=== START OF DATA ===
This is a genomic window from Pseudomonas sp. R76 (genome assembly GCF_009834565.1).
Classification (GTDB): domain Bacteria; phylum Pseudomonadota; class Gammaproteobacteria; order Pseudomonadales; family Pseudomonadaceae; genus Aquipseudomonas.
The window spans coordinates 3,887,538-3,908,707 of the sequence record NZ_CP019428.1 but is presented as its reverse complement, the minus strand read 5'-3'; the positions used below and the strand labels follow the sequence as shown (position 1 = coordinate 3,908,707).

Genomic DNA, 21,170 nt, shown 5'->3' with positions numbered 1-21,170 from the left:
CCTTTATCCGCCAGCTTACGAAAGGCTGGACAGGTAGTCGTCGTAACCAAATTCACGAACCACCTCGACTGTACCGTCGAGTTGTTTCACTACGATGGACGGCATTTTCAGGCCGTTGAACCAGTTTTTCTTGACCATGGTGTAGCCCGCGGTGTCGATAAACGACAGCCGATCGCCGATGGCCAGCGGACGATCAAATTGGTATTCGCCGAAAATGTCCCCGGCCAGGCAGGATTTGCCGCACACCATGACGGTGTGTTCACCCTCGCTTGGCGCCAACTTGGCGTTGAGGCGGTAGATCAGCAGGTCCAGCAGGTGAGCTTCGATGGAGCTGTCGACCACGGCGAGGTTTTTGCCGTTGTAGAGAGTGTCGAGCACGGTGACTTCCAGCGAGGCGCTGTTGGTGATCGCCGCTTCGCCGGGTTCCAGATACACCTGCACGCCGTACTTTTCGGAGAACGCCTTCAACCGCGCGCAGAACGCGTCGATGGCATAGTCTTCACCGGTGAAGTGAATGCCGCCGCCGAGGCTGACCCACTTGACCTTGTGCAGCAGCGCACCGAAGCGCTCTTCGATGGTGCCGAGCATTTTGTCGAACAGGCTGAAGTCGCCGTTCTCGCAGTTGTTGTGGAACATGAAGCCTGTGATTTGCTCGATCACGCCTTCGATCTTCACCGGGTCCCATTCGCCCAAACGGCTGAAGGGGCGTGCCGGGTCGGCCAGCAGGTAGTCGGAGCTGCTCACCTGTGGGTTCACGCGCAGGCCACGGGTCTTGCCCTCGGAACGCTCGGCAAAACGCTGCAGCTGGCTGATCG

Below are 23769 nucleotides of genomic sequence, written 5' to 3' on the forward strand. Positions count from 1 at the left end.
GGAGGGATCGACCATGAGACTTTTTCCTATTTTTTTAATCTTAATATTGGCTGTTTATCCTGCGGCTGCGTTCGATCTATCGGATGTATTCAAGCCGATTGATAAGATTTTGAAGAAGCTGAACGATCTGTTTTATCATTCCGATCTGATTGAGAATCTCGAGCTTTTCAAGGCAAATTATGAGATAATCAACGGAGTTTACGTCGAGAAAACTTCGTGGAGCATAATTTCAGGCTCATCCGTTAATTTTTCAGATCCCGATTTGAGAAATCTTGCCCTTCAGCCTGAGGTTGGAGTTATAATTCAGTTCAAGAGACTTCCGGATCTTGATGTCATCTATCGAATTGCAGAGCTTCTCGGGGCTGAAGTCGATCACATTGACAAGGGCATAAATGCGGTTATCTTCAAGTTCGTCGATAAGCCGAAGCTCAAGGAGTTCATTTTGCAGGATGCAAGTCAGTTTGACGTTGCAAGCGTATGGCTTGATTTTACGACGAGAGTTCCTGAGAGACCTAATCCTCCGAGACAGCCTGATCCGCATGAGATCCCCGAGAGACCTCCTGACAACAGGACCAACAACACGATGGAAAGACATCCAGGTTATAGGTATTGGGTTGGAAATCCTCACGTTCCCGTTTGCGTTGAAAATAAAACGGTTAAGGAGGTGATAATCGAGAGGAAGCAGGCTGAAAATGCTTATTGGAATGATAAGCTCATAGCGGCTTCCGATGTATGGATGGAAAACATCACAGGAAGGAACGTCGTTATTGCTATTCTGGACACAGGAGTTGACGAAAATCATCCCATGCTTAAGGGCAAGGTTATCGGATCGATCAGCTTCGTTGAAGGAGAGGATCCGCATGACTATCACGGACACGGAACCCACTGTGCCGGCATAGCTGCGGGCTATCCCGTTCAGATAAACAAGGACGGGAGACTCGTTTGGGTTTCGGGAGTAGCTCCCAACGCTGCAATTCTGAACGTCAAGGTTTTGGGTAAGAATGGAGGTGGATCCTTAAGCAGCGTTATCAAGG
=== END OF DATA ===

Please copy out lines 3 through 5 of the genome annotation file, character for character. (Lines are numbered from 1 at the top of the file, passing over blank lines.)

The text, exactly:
The window spans coordinates 3,887,538-3,908,707 of the sequence record NZ_CP019428.1 but is presented as its reverse complement, the minus strand read 5'-3'; the positions used below and the strand labels follow the sequence as shown (position 1 = coordinate 3,908,707).

Genomic DNA, 21,170 nt, shown 5'->3' with positions numbered 1-21,170 from the left:
CCTTTATCCGCCAGCTTACGAAAGGCTGGACAGGTAGTCGTCGTAACCAAATTCACGAACCACCTCGACTGTACCGTCGAGTTGTTTCACTACGATGGACGGCATTTTCAGGCCGTTGAACCAGTTTTTCTTGACCATGGTGTAGCCCGCGGTGTCGATAAACGACAGCCGATCGCCGATGGCCAGCGGACGATCAAATTGGTATTCGCCGAAAATGTCCCCGGCCAGGCAGGATTTGCCGCACACCATGACGGTGTGTTCACCCTCGCTTGGCGCCAACTTGGCGTTGAGGCGGTAGATCAGCAGGTCCAGCAGGTGAGCTTCGATGGAGCTGTCGACCACGGCGAGGTTTTTGCCGTTGTAGAGAGTGTCGAGCACGGTGACTTCCAGCGAGGCGCTGTTGGTGATCGCCGCTTCGCCGGGTTCCAGATACACCTGCACGCCGTACTTTTCGGAGAACGCCTTCAACCGCGCGCAGAACGCGTCGATGGCATAGTCTTCACCGGTGAAGTGAATGCCGCCGCCGAGGCTGACCCACTTGACCTTGTGCAGCAGCGCACCGAAGCGCTCTTCGATGGTGCCGAGCATTTTGTCGAACAGGCTGAAGTCGCCGTTCTCGCAGTTGTTGTGGAACATGAAGCCTGTGATTTGCTCGATCACGCCTTCGATCTTCACCGGGTCCCATTCGCCCAAACGGCTGAAGGGGCGTGCCGGGTCGGCCAGCAGGTAGTCGGAGCTGCTCACCTGTGGGTTCACGCGCAGGCCACGGGTCTTGCCCTCGGAACGCTCGGCAAAACGCTGCAGCTGGCTGATCG